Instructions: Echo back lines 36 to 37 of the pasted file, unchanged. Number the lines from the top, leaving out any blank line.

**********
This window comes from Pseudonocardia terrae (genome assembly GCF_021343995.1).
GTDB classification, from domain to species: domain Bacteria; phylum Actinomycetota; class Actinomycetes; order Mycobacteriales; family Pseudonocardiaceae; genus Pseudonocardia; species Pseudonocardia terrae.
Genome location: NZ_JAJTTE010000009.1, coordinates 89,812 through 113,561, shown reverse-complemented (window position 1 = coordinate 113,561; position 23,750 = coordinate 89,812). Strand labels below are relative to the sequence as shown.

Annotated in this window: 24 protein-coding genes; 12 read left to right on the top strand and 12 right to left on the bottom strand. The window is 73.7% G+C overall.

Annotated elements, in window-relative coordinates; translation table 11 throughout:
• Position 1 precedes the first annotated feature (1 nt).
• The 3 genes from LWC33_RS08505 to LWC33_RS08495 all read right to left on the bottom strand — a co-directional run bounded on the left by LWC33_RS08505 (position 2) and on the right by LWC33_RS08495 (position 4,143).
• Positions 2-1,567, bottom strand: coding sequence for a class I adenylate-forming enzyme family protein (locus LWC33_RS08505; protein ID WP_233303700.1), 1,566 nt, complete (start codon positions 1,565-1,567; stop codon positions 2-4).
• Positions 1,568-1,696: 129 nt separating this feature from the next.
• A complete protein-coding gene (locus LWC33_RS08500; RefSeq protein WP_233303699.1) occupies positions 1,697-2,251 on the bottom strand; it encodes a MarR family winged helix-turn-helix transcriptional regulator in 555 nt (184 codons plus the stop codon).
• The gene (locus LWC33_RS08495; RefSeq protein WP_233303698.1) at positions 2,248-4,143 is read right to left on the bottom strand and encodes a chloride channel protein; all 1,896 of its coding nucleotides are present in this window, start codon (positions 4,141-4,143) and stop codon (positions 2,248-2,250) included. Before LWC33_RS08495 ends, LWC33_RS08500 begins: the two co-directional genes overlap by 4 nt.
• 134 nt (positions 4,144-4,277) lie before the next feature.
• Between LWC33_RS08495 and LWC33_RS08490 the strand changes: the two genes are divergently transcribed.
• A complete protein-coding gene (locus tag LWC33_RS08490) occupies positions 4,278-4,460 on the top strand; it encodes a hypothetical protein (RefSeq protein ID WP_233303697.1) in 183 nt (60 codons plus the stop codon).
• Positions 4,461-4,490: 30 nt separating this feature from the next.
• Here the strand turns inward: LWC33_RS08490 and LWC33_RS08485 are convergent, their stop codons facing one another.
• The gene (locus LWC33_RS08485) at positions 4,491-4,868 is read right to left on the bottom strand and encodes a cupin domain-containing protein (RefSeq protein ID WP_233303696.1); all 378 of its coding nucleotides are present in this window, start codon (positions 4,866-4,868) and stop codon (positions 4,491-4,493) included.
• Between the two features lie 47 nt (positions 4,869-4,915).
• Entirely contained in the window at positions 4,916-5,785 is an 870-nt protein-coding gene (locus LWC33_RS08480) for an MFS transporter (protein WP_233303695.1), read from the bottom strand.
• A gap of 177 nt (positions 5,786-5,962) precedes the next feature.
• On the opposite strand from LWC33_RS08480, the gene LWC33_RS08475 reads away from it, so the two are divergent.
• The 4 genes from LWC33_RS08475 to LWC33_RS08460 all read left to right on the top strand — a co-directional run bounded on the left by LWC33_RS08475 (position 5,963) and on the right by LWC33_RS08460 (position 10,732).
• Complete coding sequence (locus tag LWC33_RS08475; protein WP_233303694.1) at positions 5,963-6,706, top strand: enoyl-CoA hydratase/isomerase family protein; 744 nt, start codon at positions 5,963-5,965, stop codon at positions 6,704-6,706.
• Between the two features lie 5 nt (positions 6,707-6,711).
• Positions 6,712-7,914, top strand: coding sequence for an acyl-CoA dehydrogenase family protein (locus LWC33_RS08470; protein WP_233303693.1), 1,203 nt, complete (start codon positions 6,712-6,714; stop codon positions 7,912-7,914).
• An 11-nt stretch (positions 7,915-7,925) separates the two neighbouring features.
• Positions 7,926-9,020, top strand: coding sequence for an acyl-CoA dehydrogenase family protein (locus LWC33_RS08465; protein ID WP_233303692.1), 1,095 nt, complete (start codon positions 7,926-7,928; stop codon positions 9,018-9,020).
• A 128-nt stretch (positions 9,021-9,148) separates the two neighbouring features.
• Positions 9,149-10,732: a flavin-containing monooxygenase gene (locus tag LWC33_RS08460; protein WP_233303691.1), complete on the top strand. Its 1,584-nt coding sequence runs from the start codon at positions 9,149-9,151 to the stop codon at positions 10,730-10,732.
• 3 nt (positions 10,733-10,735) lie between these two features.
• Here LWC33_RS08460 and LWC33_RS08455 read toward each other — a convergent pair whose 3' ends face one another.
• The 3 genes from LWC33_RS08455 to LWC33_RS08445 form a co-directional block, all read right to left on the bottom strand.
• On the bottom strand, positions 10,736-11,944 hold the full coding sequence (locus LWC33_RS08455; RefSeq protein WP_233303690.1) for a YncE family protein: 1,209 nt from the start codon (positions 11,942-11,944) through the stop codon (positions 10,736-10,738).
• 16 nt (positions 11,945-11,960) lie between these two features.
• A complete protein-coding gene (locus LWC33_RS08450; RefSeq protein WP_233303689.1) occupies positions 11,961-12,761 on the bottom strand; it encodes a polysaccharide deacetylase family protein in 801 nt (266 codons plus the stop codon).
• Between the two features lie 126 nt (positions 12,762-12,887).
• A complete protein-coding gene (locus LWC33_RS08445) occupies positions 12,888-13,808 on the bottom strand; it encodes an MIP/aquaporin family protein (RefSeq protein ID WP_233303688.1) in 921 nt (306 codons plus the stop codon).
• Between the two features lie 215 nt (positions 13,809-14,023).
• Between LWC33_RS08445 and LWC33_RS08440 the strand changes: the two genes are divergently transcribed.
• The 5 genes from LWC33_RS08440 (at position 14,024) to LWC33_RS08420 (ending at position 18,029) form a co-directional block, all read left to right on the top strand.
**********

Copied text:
• Between the two features lie 126 nt (positions 12,762-12,887).
• A complete protein-coding gene (locus LWC33_RS08445) occupies positions 12,888-13,808 on the bottom strand; it encodes an MIP/aquaporin family protein (RefSeq protein ID WP_233303688.1) in 921 nt (306 codons plus the stop codon).